EVs Are Only Environmentally Friendly If You Drive A Lot: Study

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According to the study, many EVs are bought as second cars, but go mostly unused. The thing about EVs is that the more we use them, the more their benefits are manifest. But there is much holding back their use, even among EV owners who are limited by currently available charging networks in the U.S.

Shortly after the Harvard study was published, the authors released a policy memo that recommended incentivizing second-hand EV sales, and the Biden administration added used EV tax credits via the Inflation Reduction Act. The authors have now suggested adding incentives for EVs that will go to workers who actually drive their cars enough to reach mileage requirements to see the environmental benefits of EVs. All in all, unless owners plan to keep their EVs past 69,000 miles, their carbon footprint won’t actually shrink courtesy of switching to fully-electric cars.

There’s no question that EVs are better for the environment as far as tailpipe emissions go, but research suggests that the production of batteries poses a problem when comparing EVs and ICE-equipped cars. In order for EVs to be environmentally beneficial, drivers must pass a certain mileage threshold, but many U.S. households are not driving their new EVs enough to offset emissions from the production of their fully-electric cars, according to a Harvard study.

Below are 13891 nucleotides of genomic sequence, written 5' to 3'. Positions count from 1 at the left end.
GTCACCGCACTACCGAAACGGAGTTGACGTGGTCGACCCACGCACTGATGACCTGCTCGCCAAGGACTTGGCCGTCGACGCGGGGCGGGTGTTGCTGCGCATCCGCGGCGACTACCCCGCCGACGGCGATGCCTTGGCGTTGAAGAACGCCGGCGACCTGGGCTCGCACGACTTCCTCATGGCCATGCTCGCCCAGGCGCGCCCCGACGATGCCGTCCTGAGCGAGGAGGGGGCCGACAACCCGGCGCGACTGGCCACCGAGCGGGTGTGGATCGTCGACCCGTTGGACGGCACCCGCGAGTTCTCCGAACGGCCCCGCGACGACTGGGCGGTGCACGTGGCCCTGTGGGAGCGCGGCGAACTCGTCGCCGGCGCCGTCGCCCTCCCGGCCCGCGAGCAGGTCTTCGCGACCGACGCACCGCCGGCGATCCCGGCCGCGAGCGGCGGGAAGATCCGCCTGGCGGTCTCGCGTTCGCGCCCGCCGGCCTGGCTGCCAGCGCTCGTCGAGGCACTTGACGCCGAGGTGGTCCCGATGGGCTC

The study, coauthored by Ashley Nunes and Lucas Woodley, goes on to say people who seldom drive are better off with an ICE-equipped vehicle, which emits more CO2 throughout its lifetime but foregoes the heavily-polluting process of battery production. It’s all about miles driven in the end; in order for EVs to reach their emissions-reducing potential the sweet spot is between 28,069 and 68,160 miles. Per the Harvard Gazette:

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This is because the batteries that power EVs are responsible for an outsize share of emissions during the manufacturing process. Because EVs are dirtier to build but cleaner to drive, Woodley explained, they must meet certain mileage thresholds before environmental advantages are realized. In the U.S., the typical non-luxury EV needs to log between 28,069 and 68,160 miles before netting any emissions benefits.

“However, many households sell their vehicle before they get there,” he said.

The study looked at subsidies and how the U.S. government is incentivizing EV ownership. The authors conclude that subsidies tend to “flow to the well-off,” which incentivizes the wrong buyers. We could argue there are no wrong buyers as the country seeks to increase EV use on public roads, but there is something to be said about prioritizing used EV sales — especially when these cars are hardly reaching the mileage needed to realize their environmental advantages.

Photo: J. BROWN / AFP (Getty Images)